Nothing is off the table. The club is run by fans for fans and we more than anyone know that we have to ensure optimum sightlines and atmosphere for the club to thrive. Once we have full confirmation of preferred bidder status we will be able to reveal far more details regarding the options available to us and rest assured we will be consulting you every step of the way in this regard.
Don't forget - the UEFA EURO 2012 final next year is in a stadium that has a running track, has have three of the last four host venues for the FIFA World Cup final.
What will the atmosphere be like in the Olympic Stadium?
One of the best match atmospheres in England will not be lost, with a pricing strategy to encourage a full stadium and an intimate environment created by our proposed state of the art roof design. You will make the atmosphere - just as you do now.
I don't feel I have been consulted?
As detailed above, there have been restrictions on what we have been able to share with our supporters and to a certain extent our proposals are at this stage largely conceptual.
Rest assured, we will be stepping up our consultation with supporters - now that we have the opportunity to do so under the OPLC process.
That said until now we have been regularly updating people and asking for fan feedback via articles on whufc.com, emails to supporters and the matchday programme - and we are grateful to everyone who responded.
Thousands of replies have been received to date - especially through our dedicated email address at email@example.com. This address was set up exclusively for fans who wanted to engage more fully with the process and we have been consulting regularly with hundreds of supporters who have engaged with this process.
You can be confident that we have taken every single comment on board but we look forward to receiving many more in the weeks and months to come. This address remains open so please do contact us directly.
Questions regarding views on the Stadium were also included in last season's Premier League Fan Survey which was sent to supporters to complete on several occasions in the first half of the season.
The next steps after Mayoral and Government ratification of the OPLC decision include our intention to start supporter tours and also revealing more details behind our bid.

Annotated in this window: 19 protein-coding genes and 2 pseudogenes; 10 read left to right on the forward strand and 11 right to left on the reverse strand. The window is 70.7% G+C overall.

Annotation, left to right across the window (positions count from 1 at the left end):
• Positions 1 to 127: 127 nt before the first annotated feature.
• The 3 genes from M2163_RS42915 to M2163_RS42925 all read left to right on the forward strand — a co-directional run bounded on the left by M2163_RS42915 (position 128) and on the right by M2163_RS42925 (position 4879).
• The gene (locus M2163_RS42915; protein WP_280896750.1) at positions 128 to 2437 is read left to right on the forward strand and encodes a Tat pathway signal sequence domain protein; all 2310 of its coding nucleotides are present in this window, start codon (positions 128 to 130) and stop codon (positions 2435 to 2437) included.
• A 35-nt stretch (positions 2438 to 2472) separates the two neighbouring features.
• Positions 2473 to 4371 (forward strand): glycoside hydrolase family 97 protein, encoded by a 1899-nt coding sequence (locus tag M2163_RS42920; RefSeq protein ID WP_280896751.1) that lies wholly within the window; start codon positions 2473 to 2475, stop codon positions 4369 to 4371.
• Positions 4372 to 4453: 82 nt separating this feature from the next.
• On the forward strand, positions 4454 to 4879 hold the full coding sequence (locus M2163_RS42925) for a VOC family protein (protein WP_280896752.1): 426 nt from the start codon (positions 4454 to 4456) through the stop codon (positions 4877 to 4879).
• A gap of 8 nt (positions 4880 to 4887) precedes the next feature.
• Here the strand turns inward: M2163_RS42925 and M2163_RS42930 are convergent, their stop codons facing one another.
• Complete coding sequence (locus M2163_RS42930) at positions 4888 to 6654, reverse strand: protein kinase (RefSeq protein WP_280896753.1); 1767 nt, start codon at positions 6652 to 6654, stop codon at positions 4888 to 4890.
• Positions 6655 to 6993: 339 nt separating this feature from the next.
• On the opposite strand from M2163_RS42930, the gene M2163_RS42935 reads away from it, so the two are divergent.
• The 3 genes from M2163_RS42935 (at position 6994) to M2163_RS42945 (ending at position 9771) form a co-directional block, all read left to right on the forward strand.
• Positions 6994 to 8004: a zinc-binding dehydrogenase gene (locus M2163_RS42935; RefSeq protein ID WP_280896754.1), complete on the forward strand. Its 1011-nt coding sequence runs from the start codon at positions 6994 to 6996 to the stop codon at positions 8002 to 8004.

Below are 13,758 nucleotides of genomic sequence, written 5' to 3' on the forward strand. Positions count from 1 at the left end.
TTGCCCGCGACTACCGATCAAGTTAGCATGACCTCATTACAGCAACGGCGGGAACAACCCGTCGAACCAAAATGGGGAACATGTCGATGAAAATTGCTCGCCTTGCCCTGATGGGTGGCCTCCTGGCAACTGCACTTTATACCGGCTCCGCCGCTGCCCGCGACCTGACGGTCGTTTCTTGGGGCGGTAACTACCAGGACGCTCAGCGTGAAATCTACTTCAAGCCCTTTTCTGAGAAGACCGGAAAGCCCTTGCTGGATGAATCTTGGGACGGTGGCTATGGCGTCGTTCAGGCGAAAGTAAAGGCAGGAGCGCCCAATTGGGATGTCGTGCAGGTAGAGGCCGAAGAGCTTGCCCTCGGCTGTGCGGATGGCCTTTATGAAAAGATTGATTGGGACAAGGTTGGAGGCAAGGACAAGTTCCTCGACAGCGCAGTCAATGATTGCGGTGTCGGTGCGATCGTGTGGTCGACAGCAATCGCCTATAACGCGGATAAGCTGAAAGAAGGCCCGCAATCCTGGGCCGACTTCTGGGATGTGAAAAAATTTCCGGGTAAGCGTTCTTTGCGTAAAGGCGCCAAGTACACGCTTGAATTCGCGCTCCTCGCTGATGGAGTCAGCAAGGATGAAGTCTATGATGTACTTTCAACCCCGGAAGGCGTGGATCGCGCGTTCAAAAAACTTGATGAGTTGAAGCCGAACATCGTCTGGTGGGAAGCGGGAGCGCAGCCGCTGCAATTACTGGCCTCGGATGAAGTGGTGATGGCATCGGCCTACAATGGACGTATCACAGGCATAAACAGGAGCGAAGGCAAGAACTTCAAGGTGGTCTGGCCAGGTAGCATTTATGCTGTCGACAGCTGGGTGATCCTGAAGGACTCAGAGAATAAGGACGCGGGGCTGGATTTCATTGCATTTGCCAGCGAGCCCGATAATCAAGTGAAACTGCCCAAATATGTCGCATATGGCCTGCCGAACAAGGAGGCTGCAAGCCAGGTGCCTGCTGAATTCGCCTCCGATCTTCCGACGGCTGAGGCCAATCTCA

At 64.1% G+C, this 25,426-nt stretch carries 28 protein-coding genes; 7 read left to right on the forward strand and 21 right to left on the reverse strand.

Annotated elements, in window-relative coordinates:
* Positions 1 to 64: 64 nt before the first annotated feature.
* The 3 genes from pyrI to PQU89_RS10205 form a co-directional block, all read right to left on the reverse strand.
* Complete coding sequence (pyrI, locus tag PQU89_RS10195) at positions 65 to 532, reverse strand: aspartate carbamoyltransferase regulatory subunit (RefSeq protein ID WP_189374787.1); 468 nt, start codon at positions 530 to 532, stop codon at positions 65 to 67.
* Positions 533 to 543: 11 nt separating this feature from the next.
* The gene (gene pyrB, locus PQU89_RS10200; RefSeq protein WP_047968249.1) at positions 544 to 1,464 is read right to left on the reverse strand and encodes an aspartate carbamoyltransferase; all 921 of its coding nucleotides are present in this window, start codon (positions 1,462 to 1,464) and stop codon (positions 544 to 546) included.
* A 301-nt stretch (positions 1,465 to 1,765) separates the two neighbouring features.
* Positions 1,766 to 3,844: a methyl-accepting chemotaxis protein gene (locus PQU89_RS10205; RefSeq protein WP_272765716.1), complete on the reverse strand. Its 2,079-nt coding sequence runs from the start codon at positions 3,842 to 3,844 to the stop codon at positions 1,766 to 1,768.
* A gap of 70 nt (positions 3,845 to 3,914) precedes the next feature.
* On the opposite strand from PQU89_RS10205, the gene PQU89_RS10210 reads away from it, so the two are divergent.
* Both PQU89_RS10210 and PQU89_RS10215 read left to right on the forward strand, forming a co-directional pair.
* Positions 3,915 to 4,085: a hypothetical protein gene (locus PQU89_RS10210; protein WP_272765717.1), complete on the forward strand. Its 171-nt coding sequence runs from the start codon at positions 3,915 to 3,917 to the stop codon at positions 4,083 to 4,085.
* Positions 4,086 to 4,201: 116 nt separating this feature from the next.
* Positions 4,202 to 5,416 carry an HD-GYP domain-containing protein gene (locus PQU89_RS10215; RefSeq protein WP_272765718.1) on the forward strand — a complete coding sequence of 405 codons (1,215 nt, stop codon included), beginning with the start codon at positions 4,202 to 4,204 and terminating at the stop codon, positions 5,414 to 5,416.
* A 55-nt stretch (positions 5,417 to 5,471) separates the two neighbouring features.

We will also be staging fan forums once this stage is complete and will the new Supporter Advisory Board will truly give an extra voice in the key decisions affecting the club.
Back in December in the Manchester City programme, we first revealed the details of this fan consultation panel and will be advertising this more widely in the coming weeks. This would be an independent body with a direct voice to influence and suggest on key areas such as the stadium move, kit design and all fan-based issues. You can email firstname.lastname@example.org to find out more. Representatives must be either Season Ticket holders or hold some level of membership with the club such as Corporate, Academy and International.
As a club run by fans for fans, we will be guided by you. Please contact the club at any time should you want information.
What will be left at the Boleyn Ground and what will come with us to our new home?
A major consideration is how to leave behind the Boleyn Ground, and to make sure that we do it in the proper and respectful way. We would make the Olympic Stadium a home from home. More than just memories will come on the short journey from Upton Park to Stratford - whether it is the John Lyall Gates or the commemorative bricks. The move is another step in our great and proud history and our heritage will be with us at every stage.
We have a full register of all those whose names appear on the bricks and those names will travel with West Ham United to our new home.
Similarly we will be very respectful in terms of the memorial areas at the front of the Boleyn Ground, and will endeavour to respond to supporter wishes in respect of honouring their loved ones. We will be contacting the appropriate people individually to ensure their wishes are met.
What happens because of relegation?
Relegation will not affect our business plan - which is cost effective and proven. It is realistic and deliverable at every level in every scenario. The beauty of our plan is we are in complete control along with Newham Council. We have the funds ourselves - we are not borrowing from banks.
Our attendance is likely to remain high just as it has when we have been in this situation previously.
Is there a danger the current owners will sell up?
David Sullivan and David Gold have waited their whole lives to 'come home' to West Ham. It is not about bricks and mortar for them but a commitment to helping their club to be the best it can be wherever they play. David Gold was born in the East End, in Green Street, and David Sullivan went to university here. They know the area, they know the people and they have a long-term vision.
Our owners are supporters and no one will work harder than them to ensure the success of the new Stadium and the club as a whole. That is a promise.